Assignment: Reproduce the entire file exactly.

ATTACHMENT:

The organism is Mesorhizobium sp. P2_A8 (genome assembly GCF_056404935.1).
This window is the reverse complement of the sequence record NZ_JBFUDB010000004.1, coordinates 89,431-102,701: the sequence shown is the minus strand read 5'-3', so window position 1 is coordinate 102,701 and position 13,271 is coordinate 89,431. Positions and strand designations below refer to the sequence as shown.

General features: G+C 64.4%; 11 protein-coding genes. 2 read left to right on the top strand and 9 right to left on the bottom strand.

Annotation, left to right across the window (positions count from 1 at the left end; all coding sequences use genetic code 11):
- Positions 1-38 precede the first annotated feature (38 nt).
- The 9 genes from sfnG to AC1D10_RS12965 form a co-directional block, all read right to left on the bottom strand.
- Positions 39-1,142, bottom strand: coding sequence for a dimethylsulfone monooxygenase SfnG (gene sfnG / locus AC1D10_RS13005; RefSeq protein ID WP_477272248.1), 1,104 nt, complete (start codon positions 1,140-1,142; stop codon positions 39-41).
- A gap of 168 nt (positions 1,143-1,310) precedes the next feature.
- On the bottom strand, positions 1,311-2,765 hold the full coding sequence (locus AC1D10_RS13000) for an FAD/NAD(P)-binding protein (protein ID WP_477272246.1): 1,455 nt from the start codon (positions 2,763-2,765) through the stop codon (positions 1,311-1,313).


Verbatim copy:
The organism is Mesorhizobium sp. P2_A8 (genome assembly GCF_056404935.1).
This window is the reverse complement of the sequence record NZ_JBFUDB010000004.1, coordinates 89,431-102,701: the sequence shown is the minus strand read 5'-3', so window position 1 is coordinate 102,701 and position 13,271 is coordinate 89,431. Positions and strand designations below refer to the sequence as shown.

General features: G+C 64.4%; 11 protein-coding genes. 2 read left to right on the top strand and 9 right to left on the bottom strand.

Annotation, left to right across the window (positions count from 1 at the left end; all coding sequences use genetic code 11):
- Positions 1-38 precede the first annotated feature (38 nt).
- The 9 genes from sfnG to AC1D10_RS12965 form a co-directional block, all read right to left on the bottom strand.
- Positions 39-1,142, bottom strand: coding sequence for a dimethylsulfone monooxygenase SfnG (gene sfnG / locus AC1D10_RS13005; RefSeq protein ID WP_477272248.1), 1,104 nt, complete (start codon positions 1,140-1,142; stop codon positions 39-41).
- A gap of 168 nt (positions 1,143-1,310) precedes the next feature.
- On the bottom strand, positions 1,311-2,765 hold the full coding sequence (locus AC1D10_RS13000) for an FAD/NAD(P)-binding protein (protein ID WP_477272246.1): 1,455 nt from the start codon (positions 2,763-2,765) through the stop codon (positions 1,311-1,313).